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7 Simple Steps to Tackling That Physical or Digital Organizing Project

So, your New Year’s resolution was to “Get organized!” Woohoo! Way to go, you. But where do you begin? If there’s an area of your life that desperately needs organizing, it can be overwhelming. Facing a mountain of (physical or digital) stuff is a challenge. But you can relax. All you need to face right now is the next step. And since you’ve already identified that there is organizing needed, you’ve actually already taken step one: identify the problem. Success! High five!

Now we’re on to step two. Here’s where the paths may diverge, depending on whether you’re dealing with physical or digital clutter. For physical clutter, step two is always: remove everything from the space. So, if it’s a closet, take everything out. Like, evvvvverything. When you finish this step, you will be looking at a completely empty closet/junk drawer/room. Barring any built in fixtures or items too heavy to safely move on your own, you want a clean slate. It will be tempting to leave the items that you are pretty sure you want to keep, but our brains are good at overlooking problems when we’re too familiar with what’s there. So, to give us a chance to see each item with fresh eyes, we need to remove it all.

If the particular mountain you’re facing is digital clutter, however,  there is no easy mechanism to clear out the space you’re working in. With digital clutter, we can move straight to step 3: delete the junk. In a physical junk drawer, this is anything broken that cannot be fixed, a part for something you no longer have (orphan Tupperware lids, I’m talking about you), or anything you’ll never realistically use (like those twist ties you’ve been saving for no discernable reason). On your computer’s Desktop, this is any screenshot you no longer need, that folder marked “photos for Grandma” that you already sent off to her, and the “install” folder for that app you downloaded two years ago (or one week ago – dude, the second after it’s installed you no longer have to keep that!).

Step four: identify categories. In any pile of things, digital or physical, you will see different categories arise. Like in a closet: sweaters, leggings, socks. In an email inbox: emails to do with family, or work, or medical info. Make a bucket and start sorting. No decisions about keeping vs. tossing required – you’ve already deleted the obvious junk. So, at this point, just sort. Moving items into categories helps you discover where you have duplicates and identify what kind of storage solutions you might need based on how much you have in a given category.

Step five: Do another sweep for things to let go of. You already deleted or removed the obvious garbage in step 3, but there are likely many more items that have become more obvious candidates for the pile of “things I don’t really need and no longer want to store” during the sorting process. This pile of stuff is a great pile to donate/pass on to someone who may need it, and there are many options for how to do that, including thrift stores, clothing swaps with friends, and local buy and sell/freecycle sites and apps. But regardless of where it’s going, get that pile out of your house, even if it just means moving it to the trunk of your car until you have the time to donate/recycle/swap it. These types of items tend to just be reabsorbed into your space if you leave them too long (I’m looking at you, kids toys and extra office supplies). If you’re doing digital organizing, these types of items might be meeting invites you no longer need or that email newsletter that you actually never read – in which case, delete! Unsubscribe! Save “future you” the work of dealing with this stuff later.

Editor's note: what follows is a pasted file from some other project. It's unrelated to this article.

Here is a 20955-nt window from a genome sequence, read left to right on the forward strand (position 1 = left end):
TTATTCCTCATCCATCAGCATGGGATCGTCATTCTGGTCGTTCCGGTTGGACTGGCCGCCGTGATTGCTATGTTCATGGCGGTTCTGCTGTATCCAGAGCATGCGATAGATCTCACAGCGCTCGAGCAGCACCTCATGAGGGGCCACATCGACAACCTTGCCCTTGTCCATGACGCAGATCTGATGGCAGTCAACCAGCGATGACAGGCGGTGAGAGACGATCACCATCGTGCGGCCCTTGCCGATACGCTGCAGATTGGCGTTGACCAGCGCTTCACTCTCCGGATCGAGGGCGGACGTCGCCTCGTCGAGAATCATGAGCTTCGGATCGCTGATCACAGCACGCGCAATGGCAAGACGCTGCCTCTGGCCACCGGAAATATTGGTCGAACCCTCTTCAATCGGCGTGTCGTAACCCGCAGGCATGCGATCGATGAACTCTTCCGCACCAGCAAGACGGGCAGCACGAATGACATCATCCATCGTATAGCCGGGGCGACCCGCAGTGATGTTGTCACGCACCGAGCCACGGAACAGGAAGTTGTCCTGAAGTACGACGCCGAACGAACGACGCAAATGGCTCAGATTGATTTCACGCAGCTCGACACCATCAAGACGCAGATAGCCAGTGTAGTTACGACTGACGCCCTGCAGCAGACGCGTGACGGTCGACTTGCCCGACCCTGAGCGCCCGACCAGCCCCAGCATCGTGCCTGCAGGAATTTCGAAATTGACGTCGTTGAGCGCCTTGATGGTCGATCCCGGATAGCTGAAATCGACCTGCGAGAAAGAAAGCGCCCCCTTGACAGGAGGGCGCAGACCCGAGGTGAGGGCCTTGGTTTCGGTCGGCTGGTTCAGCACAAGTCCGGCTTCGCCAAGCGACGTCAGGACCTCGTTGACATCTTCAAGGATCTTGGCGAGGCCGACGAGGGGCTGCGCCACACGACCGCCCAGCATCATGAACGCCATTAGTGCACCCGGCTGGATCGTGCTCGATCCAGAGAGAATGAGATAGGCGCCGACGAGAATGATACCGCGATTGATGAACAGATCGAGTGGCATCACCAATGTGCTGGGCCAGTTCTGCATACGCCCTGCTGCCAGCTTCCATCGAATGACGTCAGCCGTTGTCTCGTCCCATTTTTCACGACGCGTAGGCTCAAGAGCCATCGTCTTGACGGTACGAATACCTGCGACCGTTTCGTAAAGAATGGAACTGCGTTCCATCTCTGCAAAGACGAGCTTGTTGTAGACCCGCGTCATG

Step six: For physical spaces, this is the part where you identify storage solutions that fit the actual amount of stuff that is going back into the space and put it all back! Things to consider: specific containers for specific categories, like a basket for all your socks, or a tray in the drawer where all the Sharpies can live together in permanent marker harmony, never to be confused with a whiteboard marker again. But don’t get too worried about the perfect storage solution – even Marie Kondo, of The Life-Changing Magic of Tidying Up fame, says just use what you have for now, even if it’s that cardboard box you have lying around. You want to get your items back into the space so you can have the joy of Checking. Off. That. Box. And seeing your new uncluttered space. Then if you determine you’ll need a hanging rack for your sweaters or a drawer divider for your kitchen tools, you can make a shopping list and get those things later. But you don’t have to wait for the best possible solution to enjoy your work. Don’t let the perfect be the enemy of the good.

Step seven: maintain the system. Now that you’ve identified the things you use and like and discarded the excess, and you’ve found solutions to store similar items together, it’s going to be a lot easier to maintain your space. Remember, though, you will need to take a few minutes every day (or at least every week) to just put things where they go, and continue to discard unneeded items. This way, no big cleanout will be required again, and you’ll get to keep enjoying the beauty of not having to search for every little thing, every single time. Baby you’re worth it!

This is far from a comprehensive guide to decluttering and organization, but I hope there’s something helpful in here for anyone who aims to bring just a little more peace and order to their lives. Best of luck!

— Virginia Percy, Optimization Professional, Adeptus Marketing